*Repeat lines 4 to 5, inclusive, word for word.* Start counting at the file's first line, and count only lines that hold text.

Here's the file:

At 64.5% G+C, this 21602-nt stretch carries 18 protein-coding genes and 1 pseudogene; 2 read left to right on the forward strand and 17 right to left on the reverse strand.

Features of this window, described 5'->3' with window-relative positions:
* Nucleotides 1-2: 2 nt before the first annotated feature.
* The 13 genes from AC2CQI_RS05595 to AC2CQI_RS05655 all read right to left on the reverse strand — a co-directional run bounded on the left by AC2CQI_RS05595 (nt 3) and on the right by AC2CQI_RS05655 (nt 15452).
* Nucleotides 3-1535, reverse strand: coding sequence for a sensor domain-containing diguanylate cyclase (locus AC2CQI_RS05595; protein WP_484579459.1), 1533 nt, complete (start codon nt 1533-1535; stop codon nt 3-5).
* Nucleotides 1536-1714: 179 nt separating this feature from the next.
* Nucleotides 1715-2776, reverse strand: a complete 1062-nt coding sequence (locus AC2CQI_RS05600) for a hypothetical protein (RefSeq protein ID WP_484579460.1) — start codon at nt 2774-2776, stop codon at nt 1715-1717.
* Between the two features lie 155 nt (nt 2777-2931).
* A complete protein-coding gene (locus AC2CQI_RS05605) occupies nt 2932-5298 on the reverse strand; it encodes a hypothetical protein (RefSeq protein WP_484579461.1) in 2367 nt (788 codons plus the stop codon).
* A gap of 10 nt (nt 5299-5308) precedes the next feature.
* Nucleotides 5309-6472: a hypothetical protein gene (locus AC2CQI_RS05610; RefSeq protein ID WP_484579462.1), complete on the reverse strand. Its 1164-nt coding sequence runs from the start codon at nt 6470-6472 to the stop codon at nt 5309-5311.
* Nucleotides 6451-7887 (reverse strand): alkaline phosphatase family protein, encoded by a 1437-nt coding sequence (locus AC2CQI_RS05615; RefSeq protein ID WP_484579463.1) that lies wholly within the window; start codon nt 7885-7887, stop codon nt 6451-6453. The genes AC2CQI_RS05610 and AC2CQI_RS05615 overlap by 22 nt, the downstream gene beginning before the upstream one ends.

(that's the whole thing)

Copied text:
* The 13 genes from AC2CQI_RS05595 to AC2CQI_RS05655 all read right to left on the reverse strand — a co-directional run bounded on the left by AC2CQI_RS05595 (nt 3) and on the right by AC2CQI_RS05655 (nt 15452).
* Nucleotides 3-1535, reverse strand: coding sequence for a sensor domain-containing diguanylate cyclase (locus AC2CQI_RS05595; protein WP_484579459.1), 1533 nt, complete (start codon nt 1533-1535; stop codon nt 3-5).